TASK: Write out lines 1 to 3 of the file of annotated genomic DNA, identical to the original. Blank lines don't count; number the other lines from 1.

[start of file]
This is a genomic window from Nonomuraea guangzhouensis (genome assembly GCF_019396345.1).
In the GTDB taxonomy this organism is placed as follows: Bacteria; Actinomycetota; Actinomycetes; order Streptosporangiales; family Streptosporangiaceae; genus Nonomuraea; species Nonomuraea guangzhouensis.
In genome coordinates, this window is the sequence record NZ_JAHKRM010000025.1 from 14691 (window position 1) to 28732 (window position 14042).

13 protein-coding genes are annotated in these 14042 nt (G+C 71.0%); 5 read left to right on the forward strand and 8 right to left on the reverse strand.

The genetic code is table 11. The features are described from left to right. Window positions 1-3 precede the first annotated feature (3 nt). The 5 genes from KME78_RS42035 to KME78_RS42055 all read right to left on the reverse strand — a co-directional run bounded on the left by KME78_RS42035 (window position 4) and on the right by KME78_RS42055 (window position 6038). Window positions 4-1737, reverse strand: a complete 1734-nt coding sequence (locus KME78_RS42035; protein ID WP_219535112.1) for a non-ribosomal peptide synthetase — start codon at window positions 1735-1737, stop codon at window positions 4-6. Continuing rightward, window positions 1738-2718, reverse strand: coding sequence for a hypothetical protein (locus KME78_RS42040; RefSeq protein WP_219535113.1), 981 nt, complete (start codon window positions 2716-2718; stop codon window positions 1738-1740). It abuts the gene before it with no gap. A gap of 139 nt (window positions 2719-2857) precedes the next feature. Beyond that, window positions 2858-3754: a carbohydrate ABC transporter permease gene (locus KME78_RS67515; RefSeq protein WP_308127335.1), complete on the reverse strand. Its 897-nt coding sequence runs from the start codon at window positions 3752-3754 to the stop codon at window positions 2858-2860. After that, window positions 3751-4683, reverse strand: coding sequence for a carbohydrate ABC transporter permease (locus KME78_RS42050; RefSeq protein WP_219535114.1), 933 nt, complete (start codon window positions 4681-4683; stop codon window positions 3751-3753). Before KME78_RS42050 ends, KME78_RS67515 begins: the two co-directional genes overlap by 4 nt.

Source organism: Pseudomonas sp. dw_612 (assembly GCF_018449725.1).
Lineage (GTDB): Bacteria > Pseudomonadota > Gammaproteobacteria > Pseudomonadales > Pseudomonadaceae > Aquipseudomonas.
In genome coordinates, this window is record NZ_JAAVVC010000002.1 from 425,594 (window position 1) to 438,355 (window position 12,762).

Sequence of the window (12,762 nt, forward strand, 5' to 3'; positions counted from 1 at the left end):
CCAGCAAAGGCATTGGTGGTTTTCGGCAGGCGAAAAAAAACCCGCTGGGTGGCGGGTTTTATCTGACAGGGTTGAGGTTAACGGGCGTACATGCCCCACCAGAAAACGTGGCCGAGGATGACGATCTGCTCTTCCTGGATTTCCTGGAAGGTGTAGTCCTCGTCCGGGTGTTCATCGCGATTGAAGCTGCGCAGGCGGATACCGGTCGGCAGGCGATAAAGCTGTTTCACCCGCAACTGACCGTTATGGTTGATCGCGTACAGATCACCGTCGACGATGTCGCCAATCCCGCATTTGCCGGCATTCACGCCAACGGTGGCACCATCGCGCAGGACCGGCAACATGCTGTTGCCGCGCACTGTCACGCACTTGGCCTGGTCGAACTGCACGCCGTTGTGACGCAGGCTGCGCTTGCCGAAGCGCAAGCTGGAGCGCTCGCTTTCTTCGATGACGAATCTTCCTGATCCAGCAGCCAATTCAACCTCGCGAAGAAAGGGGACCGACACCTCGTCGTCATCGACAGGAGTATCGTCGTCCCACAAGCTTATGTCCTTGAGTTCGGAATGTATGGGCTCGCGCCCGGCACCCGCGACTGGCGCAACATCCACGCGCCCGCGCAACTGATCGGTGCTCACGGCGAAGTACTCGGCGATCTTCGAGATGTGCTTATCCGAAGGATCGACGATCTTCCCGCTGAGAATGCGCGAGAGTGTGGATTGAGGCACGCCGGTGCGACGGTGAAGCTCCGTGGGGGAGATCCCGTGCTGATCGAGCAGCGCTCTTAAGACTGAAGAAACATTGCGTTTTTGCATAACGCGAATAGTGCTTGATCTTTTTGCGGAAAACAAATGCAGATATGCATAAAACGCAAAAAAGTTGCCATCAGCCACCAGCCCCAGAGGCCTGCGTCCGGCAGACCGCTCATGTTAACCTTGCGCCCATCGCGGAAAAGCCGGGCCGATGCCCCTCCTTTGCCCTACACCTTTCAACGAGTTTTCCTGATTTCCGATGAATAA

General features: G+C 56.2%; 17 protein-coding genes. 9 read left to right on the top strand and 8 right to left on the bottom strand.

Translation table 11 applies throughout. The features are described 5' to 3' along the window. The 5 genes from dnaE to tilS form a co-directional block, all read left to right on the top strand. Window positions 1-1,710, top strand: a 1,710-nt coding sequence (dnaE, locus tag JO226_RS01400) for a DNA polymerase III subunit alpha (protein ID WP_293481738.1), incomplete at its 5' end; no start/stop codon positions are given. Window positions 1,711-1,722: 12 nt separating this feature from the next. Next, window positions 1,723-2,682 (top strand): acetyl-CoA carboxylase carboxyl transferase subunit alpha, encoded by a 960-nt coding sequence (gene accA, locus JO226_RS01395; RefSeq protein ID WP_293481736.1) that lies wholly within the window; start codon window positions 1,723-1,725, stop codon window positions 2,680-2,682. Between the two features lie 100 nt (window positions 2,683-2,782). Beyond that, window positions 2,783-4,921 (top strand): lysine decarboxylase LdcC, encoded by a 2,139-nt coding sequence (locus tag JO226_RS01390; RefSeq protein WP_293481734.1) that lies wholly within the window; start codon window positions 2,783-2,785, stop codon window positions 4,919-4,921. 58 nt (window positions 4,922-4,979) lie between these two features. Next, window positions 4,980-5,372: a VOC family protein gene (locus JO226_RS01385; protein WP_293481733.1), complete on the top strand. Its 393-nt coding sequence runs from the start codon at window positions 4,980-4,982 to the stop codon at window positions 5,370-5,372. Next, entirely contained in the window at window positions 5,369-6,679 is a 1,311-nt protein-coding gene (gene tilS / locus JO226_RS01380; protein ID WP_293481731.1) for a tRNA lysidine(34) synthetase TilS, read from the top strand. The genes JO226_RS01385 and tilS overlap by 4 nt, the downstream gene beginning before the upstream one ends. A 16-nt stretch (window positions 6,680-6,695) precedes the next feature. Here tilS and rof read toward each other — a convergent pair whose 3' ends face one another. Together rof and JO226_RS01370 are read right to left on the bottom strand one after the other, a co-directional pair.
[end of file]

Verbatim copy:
This is a genomic window from Nonomuraea guangzhouensis (genome assembly GCF_019396345.1).
In the GTDB taxonomy this organism is placed as follows: Bacteria; Actinomycetota; Actinomycetes; order Streptosporangiales; family Streptosporangiaceae; genus Nonomuraea; species Nonomuraea guangzhouensis.
In genome coordinates, this window is the sequence record NZ_JAHKRM010000025.1 from 14691 (window position 1) to 28732 (window position 14042).